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SBJ/20101129/This Week's Issue
USA Cycling moving into online registration
Published November 29, 2010
USA Cycling, the national governing body for professional and amateur bicycle racing, is entering the business of online race registration, which will put the NGB in competition with established registration companies such as the Active Network. USA Cycling will launch its service beginning Wednesday and will offer — but not require — registration services to its 2,800 sanctioned bicycle races.
The move marks a new direction for the governing body, which oversees athlete development and race permitting, and has 70,000 members nationwide. Steve Johnson, CEO of USA Cycling, said the move is aimed at bringing in new revenue and streamlining the registration process for race directors.
“We looked at our events, and most of them are using third-party registration, and from our perspective it is a complicated process,” Johnson said. “[A race director] can now activate a permit and open registration before the event is approved. We extract our costs and send the rest to the promoter. It’s seamless.”
USA Cycling officials declined to reveal the value of the online registration service but said the NGB had hired two staffers and invested in new computer servers and the creation of its own software to run the program.
Under the current system, a race promoter first pays USA Cycling a sanctioning fee, which is determined by the number of participants in the event. A third-party online registration company then collects participant entry fees, which range from $20 to $100 per event, and then subtracts a fee of its own, and sends the promoter the difference. After the event, the promoter pays USA Cycling $3 per participant for insurance fees.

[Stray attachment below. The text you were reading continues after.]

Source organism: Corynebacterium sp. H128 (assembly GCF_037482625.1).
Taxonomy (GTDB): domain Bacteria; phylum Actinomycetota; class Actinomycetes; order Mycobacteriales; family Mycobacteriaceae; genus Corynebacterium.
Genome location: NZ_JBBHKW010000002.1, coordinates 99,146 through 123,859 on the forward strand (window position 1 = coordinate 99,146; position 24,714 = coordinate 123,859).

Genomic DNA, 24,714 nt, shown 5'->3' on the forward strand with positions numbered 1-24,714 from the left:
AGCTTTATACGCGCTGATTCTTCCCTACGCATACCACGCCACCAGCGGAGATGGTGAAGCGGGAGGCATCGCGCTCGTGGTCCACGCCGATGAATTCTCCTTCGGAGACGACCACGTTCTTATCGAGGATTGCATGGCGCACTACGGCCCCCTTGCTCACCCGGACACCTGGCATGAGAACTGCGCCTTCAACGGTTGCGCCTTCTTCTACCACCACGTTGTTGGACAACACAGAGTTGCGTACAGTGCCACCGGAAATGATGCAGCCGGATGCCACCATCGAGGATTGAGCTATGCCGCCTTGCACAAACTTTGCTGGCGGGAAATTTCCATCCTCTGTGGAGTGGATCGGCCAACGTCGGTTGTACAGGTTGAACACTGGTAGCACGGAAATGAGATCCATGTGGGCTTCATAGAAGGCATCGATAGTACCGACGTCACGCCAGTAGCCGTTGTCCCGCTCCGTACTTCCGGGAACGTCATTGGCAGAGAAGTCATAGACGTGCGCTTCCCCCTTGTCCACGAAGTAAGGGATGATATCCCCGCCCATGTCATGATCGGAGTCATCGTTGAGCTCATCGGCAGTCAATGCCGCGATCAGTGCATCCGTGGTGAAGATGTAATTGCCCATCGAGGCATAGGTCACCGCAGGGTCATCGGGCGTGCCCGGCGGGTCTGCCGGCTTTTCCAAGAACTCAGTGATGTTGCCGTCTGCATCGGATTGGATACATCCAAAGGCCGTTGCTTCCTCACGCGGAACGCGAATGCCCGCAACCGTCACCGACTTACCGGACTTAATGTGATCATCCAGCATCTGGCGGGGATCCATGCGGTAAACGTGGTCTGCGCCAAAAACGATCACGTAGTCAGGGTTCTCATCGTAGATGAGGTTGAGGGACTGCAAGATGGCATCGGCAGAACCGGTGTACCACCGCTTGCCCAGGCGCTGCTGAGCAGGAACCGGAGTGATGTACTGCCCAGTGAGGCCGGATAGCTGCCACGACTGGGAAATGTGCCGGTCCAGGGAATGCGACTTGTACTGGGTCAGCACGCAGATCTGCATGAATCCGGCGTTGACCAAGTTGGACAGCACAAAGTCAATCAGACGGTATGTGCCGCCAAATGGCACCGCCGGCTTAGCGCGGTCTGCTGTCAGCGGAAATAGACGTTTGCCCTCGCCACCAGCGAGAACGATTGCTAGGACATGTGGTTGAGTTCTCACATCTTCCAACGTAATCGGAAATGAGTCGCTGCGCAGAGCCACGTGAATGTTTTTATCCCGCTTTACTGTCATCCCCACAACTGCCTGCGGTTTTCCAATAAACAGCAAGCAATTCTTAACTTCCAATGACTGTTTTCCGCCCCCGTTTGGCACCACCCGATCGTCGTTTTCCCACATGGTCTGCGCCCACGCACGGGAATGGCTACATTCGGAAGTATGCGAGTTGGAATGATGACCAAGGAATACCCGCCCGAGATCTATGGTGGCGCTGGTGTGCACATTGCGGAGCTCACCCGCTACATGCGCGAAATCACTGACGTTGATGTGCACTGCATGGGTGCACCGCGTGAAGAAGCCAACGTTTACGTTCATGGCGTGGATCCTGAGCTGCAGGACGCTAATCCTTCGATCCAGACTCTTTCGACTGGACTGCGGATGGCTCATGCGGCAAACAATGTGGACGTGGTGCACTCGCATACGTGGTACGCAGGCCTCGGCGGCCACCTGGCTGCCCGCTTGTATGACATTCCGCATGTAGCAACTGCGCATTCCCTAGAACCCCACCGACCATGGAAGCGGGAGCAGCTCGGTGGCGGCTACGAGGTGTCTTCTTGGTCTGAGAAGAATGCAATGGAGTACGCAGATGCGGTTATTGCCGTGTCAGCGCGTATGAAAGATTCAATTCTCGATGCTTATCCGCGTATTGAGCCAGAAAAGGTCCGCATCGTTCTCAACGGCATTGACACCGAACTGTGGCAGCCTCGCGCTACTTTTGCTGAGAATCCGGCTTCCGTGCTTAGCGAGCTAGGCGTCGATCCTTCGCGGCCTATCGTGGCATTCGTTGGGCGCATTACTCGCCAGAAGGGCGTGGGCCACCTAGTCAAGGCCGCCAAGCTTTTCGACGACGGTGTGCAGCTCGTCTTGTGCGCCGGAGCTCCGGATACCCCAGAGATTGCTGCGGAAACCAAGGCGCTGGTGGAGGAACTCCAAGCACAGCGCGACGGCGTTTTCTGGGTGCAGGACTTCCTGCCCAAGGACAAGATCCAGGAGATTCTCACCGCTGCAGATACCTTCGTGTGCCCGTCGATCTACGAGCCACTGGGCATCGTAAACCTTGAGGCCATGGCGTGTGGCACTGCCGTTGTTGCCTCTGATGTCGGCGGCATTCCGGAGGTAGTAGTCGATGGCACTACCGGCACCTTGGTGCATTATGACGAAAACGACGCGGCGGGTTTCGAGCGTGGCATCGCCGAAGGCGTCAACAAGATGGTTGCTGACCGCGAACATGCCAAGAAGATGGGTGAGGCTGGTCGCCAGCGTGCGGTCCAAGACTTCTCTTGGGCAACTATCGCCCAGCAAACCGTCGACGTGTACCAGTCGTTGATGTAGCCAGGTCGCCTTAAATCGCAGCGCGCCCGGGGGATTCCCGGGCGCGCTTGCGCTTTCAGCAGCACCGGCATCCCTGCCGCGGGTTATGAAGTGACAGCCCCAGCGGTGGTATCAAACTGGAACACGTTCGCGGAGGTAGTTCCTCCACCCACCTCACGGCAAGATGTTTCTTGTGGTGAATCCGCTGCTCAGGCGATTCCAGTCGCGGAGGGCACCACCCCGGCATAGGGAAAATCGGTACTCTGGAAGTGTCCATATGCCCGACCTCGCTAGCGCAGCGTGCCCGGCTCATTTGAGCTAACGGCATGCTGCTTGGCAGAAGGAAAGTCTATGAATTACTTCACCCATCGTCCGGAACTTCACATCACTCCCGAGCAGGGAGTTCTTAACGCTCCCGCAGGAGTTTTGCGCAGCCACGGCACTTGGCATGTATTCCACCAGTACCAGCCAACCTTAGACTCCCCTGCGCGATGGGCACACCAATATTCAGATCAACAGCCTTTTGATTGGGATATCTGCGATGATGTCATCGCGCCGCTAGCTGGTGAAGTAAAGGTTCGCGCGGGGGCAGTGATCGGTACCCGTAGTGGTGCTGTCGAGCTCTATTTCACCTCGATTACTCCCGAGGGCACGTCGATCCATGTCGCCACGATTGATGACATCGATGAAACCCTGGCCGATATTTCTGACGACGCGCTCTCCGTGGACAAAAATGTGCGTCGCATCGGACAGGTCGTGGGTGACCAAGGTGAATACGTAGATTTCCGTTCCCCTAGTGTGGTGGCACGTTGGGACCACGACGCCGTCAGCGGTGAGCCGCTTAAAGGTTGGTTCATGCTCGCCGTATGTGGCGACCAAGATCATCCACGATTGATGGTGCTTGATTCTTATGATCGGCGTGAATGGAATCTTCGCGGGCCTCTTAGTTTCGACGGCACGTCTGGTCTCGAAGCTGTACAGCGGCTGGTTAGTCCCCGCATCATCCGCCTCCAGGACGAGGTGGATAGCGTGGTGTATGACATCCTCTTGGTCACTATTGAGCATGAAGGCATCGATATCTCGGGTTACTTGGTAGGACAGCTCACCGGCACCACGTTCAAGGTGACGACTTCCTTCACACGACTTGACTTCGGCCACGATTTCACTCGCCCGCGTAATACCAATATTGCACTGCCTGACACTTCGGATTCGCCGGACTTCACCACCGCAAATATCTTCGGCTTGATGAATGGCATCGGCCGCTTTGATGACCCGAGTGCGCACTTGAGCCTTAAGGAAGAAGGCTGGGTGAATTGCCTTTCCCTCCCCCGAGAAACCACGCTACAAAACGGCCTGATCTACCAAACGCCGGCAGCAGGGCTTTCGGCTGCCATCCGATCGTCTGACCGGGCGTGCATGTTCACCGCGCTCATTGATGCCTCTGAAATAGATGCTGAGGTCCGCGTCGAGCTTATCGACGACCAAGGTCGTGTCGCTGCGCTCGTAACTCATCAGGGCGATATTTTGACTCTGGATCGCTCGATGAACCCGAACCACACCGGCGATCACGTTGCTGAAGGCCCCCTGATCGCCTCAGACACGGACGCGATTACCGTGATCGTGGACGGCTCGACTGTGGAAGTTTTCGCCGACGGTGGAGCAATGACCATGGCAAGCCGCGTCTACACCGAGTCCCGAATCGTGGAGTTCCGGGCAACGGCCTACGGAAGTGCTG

“With us [the promoter] will just have to write one check,” Johnson said.
Other NGBs have undertaken online registration for mass-participant events in various formats, but not with the depth and breadth that USA Cycling hopes to achieve. USA Track & Field handles online registration for its national championships, but relies on third-party websites to handle its 4,500 other sanctioned events. USA Triathlon manages a calendar but not registration. USA Tennis runs its own registration by using the technology services and servers of the Active Network. USA Swimming rolled out a similar program in 2006 for its 5,000 swim meets, and between 50 and 75 meets use the service each year.
The NGB ran a soft launch of the program this year for its amateur road, mountain bike and collegiate road events. The success persuaded Johnson to roll out the service to sanctioned events.
The move puts USA Cycling in direct competition with local and national third-party registration websites such as SportsBaseOnline, BikeReg.com and Active.com. Steve Roszko, CEO and founder of Massachusetts-based BikeReg.com, said the launch could have a profound effect on his business. USA Cycling’s registration rates undercut those of BikeReg.com’s by between 10 to 30 cents per person.
“They’ve gone from being a partner to now being a competitor — to me it’s a strange spot for a national governing body to be in,” said Roszko, who launched his business in 1999 and works with approximately 3,000 events. “They have a direct market to the events, so it’s obviously going to have an impact [on business].”